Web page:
Exercise and Osteoporosis
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NarratorWhat is the role of exercise in preventing osteoporosis?
Ethel Siris, MDThe role of exercise I think differs, depending on how old you are. When you're still building your skeleton, exercise will promote greater skeletal growth. When you have finished growing your skeleton, lifelong exercise will keep your body stronger, your muscles stronger, your balance and coordination better, so that when you're elderly, you will be less frail, hopefully, and less likely to fall. Or if you do fall, able to fall in a way that's less likely to break a bone. So it's a way of trying to prevent frailty when you're old. It's pretty tough if you're 70 and told you have osteoporosis and that you have to start exercising to start exercising at 70. It's much better to have a lifelong habit of being physically fit.
NarratorIs there a particular type of exercise that I should attempt to protect myself?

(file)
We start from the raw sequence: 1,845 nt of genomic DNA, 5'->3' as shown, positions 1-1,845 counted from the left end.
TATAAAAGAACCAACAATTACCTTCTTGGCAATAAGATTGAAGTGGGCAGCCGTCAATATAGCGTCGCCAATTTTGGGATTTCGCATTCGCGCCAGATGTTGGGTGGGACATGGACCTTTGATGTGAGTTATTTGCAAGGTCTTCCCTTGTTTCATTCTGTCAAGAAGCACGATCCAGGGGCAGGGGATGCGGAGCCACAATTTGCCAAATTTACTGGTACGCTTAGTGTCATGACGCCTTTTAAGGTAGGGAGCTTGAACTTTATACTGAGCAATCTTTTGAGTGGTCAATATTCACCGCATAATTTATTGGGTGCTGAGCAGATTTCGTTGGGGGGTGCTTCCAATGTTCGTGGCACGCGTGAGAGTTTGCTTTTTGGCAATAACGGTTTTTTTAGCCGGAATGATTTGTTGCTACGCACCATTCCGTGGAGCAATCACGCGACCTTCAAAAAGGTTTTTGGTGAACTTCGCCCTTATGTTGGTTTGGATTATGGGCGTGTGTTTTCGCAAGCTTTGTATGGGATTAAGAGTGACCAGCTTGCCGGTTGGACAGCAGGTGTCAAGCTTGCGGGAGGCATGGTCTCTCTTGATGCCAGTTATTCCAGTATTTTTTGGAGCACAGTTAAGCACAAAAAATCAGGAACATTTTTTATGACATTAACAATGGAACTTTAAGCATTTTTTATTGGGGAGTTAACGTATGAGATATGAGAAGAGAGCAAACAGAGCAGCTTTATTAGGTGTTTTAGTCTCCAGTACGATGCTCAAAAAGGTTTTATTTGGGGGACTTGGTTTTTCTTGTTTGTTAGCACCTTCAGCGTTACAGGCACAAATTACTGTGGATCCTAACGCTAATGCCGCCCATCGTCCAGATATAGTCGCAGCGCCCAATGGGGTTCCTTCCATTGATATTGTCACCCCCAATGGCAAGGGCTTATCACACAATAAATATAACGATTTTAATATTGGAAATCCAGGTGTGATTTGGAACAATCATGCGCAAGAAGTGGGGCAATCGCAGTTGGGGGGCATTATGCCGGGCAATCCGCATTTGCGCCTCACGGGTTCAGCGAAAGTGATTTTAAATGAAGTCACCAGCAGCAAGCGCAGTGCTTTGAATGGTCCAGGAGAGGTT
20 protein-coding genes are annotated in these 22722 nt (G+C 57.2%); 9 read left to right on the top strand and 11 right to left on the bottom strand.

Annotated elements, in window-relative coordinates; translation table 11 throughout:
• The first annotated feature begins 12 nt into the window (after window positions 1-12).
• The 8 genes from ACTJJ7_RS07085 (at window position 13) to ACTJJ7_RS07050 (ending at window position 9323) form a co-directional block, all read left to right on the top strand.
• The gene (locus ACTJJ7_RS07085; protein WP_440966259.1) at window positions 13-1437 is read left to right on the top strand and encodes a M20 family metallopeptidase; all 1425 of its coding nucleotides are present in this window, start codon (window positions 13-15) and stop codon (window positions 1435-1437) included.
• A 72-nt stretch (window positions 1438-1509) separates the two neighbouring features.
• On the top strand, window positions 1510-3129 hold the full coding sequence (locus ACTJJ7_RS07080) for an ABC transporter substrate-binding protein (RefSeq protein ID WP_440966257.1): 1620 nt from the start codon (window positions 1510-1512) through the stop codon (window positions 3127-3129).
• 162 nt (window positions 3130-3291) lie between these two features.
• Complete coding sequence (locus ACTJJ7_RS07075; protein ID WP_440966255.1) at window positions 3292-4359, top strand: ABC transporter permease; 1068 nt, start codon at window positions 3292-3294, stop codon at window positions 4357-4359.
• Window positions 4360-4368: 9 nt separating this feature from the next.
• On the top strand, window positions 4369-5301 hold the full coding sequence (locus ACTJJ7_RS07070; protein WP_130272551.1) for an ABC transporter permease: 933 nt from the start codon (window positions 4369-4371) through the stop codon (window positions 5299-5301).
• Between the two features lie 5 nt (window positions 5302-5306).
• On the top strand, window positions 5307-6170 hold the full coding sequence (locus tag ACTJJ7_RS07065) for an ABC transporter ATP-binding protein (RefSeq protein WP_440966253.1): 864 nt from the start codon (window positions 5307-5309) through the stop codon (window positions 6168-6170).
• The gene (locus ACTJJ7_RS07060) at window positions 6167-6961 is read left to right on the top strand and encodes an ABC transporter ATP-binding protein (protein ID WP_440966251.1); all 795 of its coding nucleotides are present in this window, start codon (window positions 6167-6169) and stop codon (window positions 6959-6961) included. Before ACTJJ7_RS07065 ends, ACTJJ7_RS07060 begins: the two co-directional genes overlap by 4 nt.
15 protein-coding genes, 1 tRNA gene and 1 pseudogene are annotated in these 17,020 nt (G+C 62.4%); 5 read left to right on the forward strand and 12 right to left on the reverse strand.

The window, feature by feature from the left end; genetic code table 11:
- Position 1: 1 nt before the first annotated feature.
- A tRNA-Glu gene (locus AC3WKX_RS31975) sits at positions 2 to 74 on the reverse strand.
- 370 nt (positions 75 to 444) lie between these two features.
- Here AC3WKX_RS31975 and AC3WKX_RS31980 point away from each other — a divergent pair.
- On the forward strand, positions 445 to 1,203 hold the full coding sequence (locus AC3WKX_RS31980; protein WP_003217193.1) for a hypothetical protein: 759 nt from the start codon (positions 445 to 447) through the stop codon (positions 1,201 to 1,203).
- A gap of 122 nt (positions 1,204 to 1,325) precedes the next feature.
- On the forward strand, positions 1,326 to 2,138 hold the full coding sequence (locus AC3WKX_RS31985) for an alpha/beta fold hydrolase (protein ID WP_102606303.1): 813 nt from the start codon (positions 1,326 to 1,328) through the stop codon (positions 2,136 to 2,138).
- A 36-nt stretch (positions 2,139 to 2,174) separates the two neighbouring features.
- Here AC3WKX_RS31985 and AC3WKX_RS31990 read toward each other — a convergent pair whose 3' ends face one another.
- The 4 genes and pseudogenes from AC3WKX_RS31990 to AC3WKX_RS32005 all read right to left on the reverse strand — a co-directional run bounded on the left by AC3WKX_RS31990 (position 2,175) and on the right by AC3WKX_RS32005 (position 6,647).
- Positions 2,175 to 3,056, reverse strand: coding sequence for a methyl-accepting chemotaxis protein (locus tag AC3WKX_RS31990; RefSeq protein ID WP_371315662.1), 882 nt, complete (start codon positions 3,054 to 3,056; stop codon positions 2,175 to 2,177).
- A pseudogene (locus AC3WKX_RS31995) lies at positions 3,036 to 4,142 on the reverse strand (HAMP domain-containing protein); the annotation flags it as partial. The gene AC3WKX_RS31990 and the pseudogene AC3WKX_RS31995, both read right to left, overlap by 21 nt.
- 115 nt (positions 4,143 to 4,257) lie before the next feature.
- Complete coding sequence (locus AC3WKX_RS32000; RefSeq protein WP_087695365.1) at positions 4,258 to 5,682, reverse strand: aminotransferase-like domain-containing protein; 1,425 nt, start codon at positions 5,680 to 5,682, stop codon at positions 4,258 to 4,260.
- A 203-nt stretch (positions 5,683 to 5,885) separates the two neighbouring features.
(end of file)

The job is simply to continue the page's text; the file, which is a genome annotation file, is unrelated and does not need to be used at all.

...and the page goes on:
Ethel Siris, MDThe exercise differs again, depending on how old you are. When you're a kid, weight bearing exercises, you know, anything that gets you running, gets you moving, playing sports. All of that is very, very good. And that's certainly true through your 50s and your early 60s. Anything that involves, you know, moving, walking. Now swimming is not a weight bearing exercise, but it certainly does improve strength, so there's value there too. But we like weight bearing exercises. Now if you're 70, and you've already broken two vertebra, we're not going to tell you to go jogging. Uh but, we want you to walk. So in older women who've already got low bone mass or who maybe have good bones and they, they just want to be physically fit, we would still want to do things that weren't overly high impact. So walking is a wonderful exercise, you know, if you want to carry a couple of two pound weights and move your arms a little bit. In elderly women who are very frail, we do recommend weight training, very, very valuable, again for strength, but you do have to do it the right way. You don't want an elderly woman who has already broken a bone to do a lot of bending, what we call flexion of the spine, because we might break something in the process. You want to do the kind of exercise that's safe, at every age.